The Fiscal Case for Defunding the Police
The original article was originally published as an opinion piece on NY Daily News.
Demands to “defund the police” are seen as radical; they’re not. While few are suggesting an end to policing, it is time to end the exceptional place that police — and public safety and law enforcement in general — have held in budget debates in cities and counties across the nation.
I have worked on local government budgets for the better part of the last 30 years in New York and around the nation. During that time, the starting point for most debate has been to put police at the top of the priority list. This was born out of the explosion in crime — especially violent crime — in the late 1980s and early 1990s. At the time, there was essentially one play in the playbook: more police and more jail beds.
At the same time, the number of inmates held in local jails increased from just under 445,000 to slightly over 740,000. Only in recent years has there been a modest reduction in local jail population, mostly in larger cities and counties like New York.
For mayors and city councils, spending and the number of sworn officers became a way to communicate a commitment to crime reduction and, in some cases, their guarantee that things would never go back to the high crime rates of the early 1990s. Different strategies that called for fewer police and less incarceration were rejected as soft on crime. A successful effort to block new jail construction in New York in the early 1990s was greeted with an editorial headlined “Thugs on the loose” in this newspaper.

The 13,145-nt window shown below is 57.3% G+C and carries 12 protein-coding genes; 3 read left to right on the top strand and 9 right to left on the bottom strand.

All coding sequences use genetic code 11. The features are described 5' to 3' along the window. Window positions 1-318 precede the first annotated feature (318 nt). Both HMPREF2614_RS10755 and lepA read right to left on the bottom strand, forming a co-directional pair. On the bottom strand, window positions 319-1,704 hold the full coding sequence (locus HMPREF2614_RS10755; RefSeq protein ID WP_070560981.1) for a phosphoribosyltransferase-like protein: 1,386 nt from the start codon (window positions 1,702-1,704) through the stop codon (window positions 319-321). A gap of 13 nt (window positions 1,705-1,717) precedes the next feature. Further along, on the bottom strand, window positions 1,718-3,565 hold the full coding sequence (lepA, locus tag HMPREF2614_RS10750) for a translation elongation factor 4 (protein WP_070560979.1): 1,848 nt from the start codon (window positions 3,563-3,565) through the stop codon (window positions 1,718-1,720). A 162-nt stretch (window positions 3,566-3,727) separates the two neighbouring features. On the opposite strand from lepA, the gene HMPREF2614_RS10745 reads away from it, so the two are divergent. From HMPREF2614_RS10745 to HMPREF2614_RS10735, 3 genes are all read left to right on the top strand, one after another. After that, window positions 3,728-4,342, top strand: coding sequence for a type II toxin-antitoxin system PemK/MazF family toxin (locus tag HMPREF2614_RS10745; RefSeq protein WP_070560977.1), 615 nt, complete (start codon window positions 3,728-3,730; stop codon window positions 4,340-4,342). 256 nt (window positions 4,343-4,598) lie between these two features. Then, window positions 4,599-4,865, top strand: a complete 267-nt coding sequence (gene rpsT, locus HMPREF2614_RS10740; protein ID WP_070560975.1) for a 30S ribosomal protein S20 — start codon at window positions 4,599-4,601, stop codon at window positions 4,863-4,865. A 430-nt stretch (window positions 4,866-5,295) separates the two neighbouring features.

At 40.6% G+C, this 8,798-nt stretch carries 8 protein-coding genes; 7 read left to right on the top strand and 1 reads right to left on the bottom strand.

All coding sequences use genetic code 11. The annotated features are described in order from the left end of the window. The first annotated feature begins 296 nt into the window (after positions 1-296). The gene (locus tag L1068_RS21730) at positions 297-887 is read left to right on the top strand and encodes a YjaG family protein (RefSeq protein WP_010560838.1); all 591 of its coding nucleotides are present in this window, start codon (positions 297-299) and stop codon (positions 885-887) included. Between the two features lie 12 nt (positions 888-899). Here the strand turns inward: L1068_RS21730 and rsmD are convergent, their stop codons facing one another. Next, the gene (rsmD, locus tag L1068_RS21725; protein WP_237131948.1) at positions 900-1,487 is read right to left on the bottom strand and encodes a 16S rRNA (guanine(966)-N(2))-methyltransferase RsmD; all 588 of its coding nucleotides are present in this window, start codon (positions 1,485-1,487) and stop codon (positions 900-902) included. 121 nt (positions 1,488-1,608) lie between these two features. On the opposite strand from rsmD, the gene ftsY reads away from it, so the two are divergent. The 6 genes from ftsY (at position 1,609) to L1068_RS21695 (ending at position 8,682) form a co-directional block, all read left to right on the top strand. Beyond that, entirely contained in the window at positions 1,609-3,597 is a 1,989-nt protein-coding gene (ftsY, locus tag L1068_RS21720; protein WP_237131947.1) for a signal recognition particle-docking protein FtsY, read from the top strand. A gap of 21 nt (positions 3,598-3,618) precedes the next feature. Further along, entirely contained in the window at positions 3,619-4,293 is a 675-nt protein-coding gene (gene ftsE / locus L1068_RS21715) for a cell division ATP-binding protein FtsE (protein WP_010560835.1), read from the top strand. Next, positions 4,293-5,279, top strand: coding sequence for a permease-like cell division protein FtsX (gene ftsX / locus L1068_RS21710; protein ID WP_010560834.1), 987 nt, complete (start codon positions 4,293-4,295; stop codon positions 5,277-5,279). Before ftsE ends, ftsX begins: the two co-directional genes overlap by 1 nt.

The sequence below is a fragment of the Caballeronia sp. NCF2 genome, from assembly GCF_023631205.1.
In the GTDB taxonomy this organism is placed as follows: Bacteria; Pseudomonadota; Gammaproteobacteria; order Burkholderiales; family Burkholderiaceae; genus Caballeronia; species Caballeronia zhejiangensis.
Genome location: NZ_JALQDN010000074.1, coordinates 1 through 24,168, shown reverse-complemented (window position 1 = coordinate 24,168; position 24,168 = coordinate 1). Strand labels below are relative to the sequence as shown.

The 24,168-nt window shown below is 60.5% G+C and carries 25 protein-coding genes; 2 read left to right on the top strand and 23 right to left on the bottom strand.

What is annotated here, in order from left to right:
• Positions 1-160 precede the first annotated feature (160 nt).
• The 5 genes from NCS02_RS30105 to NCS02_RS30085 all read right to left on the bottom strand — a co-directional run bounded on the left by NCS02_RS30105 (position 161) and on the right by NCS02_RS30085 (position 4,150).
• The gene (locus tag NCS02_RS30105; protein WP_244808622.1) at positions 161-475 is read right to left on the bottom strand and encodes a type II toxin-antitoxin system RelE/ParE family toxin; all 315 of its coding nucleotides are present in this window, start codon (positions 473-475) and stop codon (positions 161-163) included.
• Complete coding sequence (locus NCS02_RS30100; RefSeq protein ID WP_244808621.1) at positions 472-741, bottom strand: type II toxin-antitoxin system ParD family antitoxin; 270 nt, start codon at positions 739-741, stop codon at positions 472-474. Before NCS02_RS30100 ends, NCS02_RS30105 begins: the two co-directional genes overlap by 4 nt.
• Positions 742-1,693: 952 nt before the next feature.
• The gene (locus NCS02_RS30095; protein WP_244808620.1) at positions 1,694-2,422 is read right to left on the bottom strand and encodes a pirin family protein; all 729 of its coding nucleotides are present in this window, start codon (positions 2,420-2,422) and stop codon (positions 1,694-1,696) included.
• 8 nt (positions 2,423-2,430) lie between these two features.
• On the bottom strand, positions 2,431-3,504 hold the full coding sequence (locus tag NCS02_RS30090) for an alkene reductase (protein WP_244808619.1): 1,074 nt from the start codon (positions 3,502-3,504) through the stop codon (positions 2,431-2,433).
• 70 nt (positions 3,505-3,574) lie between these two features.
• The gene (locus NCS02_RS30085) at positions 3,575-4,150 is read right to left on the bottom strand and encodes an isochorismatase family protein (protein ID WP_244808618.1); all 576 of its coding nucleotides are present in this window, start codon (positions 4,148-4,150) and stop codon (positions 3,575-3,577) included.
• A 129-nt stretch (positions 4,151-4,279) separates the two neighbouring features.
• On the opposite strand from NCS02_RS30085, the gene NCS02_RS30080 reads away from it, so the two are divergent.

Police and corrections became sacred cows in the local budget process. In the face of fiscal pressures, other departments had to make cuts, but police and corrections agencies were typically deemed “essential services” and distinguished from “discretionary spending” such as education or housing. When law enforcement agencies did make cuts, it was often to civilians — resulting in sworn officers performing the same work previously done by civilians at a higher cost.
By the 2000s, many cities nationally essentially became public safety departments, with most employees in either police or fire that did a few other things on the side. For example, 38% of total general fund spending in Memphis goes to the police — with another 26% going to the fire department. Spending for parks, libraries and housing combined accounted for less than 10%.
The call to defund the police is really a call to rethink how local governments budget for safety and justice. It rejects an approach that measures success on the amount of spending on law enforcement and recognizes that a prevention-first approach may be a better investment.
And it comes at a time when local governments are making tough budget decisions to meet the fiscal challenge caused by the pandemic. One mid-size city mayor in the Midwest has noted that if he left police and fire untouched by cuts, he would have to eliminate every other department to close his projected deficit resulting from the COVID-19 recession
This rethinking will likely lead to better policing. Arresting powers will be more narrowly applied and used only in response to more serious offenses. Fewer officers will also make it easier for departments to set higher standards for who becomes and remains as a police officer.
Defunding the police is not a panacea. Just as the level of spending on police was a poor substitute for measuring a community’s commitment to crime reduction, it will also fail if it is the primary measure of a commitment to justice and safety.
But the debate over how to defund the police is a vital one for local governments, and long overdue.